The Lion in Winter
Quicklinks
Top Links
trailers and videosfull cast and crewtriviaofficial sitesmemorable quotes
Overview
main detailscombined detailsfull cast and crewcompany credits
Awards & Reviews
user reviewsexternal reviewsawardsuser ratingsparents guidemessage board
Plot & Quotes
plot summarysynopsisplot keywordsmemorable quotes
Did You Know?
triviagoofssoundtrack listingcrazy creditsalternate versionsmovie connectionsFAQ
Other Info
box office/businessrelease datesfilming locationstechnical specsliterature listingsNewsDesk
Promotional
taglines trailers and videos posters photo gallery
External Links
showtimesofficial sitesmiscellaneousphotographssound clipsvideo clips

Connect with IMDb



2014 | 2013 | 2012 | 2011 | 2010 | 2009 | 2003

1-20 of 61 items from 2011   « Prev | Next »


Five Movies That Don't Seem Like Christmas Movies

22 December 2011 4:21 PM, PST | Huffington Post | See recent Huffington Post news »

Los Angeles -- Alonso Duralde literally wrote the book on Christmas movies: It's called "Have Yourself a Movie Little Christmas." So who better to guest-program the Five Most space this week?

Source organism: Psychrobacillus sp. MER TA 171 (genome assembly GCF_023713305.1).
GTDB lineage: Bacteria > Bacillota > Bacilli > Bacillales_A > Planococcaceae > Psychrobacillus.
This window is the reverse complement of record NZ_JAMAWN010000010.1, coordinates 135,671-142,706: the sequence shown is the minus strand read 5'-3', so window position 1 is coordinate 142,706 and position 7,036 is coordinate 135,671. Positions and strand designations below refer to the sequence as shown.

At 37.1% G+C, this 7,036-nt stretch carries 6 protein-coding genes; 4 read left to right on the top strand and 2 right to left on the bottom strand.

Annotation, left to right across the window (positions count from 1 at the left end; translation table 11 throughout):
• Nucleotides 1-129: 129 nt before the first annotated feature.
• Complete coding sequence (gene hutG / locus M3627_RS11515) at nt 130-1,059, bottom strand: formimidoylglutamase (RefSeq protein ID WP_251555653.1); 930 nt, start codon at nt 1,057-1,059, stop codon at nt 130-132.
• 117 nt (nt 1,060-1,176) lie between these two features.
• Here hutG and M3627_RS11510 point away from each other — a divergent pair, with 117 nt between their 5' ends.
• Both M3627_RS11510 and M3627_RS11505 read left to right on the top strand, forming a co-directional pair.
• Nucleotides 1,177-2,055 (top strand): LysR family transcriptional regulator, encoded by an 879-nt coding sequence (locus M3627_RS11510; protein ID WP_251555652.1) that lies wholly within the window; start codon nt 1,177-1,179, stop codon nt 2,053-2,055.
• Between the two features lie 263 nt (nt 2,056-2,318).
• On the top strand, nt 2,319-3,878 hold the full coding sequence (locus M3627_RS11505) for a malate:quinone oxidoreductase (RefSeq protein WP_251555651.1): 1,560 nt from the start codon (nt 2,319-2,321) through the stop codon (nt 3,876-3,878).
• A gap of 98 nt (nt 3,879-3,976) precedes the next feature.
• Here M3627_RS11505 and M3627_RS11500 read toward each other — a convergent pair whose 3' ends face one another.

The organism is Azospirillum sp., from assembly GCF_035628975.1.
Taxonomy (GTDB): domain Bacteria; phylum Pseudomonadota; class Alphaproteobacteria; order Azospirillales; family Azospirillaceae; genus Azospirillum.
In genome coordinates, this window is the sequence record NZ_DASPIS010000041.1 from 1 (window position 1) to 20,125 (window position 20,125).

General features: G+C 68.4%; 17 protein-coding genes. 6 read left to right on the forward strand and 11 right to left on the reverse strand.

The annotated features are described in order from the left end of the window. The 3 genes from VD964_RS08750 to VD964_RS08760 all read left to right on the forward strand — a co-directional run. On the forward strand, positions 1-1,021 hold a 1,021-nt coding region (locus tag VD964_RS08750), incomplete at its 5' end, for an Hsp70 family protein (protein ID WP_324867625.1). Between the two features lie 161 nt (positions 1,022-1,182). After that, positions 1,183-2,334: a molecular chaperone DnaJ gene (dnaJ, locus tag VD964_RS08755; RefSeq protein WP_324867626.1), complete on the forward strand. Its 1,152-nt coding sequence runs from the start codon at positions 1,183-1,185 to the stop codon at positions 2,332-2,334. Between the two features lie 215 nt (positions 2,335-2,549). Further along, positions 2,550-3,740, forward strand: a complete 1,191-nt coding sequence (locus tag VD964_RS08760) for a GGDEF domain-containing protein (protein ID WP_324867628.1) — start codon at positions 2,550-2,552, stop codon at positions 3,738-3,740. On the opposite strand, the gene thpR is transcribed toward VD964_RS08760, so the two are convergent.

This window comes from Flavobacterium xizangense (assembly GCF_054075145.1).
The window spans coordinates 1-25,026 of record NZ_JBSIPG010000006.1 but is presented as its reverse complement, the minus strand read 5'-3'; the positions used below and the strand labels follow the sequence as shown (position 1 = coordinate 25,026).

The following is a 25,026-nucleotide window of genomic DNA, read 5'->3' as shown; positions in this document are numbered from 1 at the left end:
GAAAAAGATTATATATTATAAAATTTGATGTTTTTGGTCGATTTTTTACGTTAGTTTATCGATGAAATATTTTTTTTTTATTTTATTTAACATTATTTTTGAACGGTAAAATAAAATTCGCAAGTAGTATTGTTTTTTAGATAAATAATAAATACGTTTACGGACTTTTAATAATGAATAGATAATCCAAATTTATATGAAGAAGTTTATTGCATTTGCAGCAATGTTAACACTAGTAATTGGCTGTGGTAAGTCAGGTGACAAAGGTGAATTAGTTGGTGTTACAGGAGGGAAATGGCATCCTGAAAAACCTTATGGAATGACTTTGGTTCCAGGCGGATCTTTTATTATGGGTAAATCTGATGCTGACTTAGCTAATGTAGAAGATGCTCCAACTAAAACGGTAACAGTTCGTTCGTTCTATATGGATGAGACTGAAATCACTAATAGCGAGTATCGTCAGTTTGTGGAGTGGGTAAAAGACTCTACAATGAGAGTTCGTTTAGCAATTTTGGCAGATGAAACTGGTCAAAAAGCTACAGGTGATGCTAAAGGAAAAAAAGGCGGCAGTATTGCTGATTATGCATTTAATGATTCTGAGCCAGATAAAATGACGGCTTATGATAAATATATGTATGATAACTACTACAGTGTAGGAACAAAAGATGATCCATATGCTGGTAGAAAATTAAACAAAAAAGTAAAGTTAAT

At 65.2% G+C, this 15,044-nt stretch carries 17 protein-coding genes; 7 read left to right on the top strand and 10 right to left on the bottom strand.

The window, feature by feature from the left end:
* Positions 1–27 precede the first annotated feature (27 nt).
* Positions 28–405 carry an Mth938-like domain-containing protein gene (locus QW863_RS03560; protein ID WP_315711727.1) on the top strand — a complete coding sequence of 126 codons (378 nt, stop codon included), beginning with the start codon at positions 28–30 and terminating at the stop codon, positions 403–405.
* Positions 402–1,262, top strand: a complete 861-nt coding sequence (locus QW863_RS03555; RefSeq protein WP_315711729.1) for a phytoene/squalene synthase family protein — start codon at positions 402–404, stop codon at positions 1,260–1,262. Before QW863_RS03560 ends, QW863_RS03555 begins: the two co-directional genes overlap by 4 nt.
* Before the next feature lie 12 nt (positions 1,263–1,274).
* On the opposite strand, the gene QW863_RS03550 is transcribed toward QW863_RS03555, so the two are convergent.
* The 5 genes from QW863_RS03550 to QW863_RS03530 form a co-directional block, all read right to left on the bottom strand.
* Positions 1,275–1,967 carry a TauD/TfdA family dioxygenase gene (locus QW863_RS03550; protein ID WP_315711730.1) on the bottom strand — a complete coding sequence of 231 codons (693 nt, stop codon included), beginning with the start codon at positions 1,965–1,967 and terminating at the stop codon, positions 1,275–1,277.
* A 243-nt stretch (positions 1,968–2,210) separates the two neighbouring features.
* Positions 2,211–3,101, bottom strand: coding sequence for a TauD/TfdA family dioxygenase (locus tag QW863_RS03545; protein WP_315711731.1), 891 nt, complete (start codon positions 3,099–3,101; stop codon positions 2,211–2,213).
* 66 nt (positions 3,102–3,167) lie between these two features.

Only Duralde – a film critic for The Wrap and (full disclosure) my co-host on the YouTube review show "What the Flick?!" – did it with a twist. He chose five movies that may not initially seem like Christmas movies yet have that Christmasy vibe. After all, anyone can pop "It's a Wonderful Life" or "Elf" into the DVD player on Dec. 25, but we've got the expert, in his own words:

_ "Eyes Wide Shut" (1999): You may remember the notorious orgy sequence – or the scenes of then-married couple Tom Cruise and Nicole Kidman speaking frankly about their sexual fantasies – but Stanley Kubrick's final film is set squarely in the Christmas season, with almost every scene involving twinkle lights or wrapping paper or a decorated tree. »

- AP

Permalink | Report a problem


Joanna Lumley: 'Patsy is a strong woman. She has to be. She hasn't eaten since 1973'

11 December 2011 11:59 AM, PST | The Guardian - TV News | See recent The Guardian - TV News news »

Bond girl, fashion icon, renowned stage actor, Gurkha champion: Joanna Lumley has had a wonderful career. But it is her portrayal of Patsy in Absolutely Fabulous that is stamped on the nation's consciousness. She talks about the new episodes of the show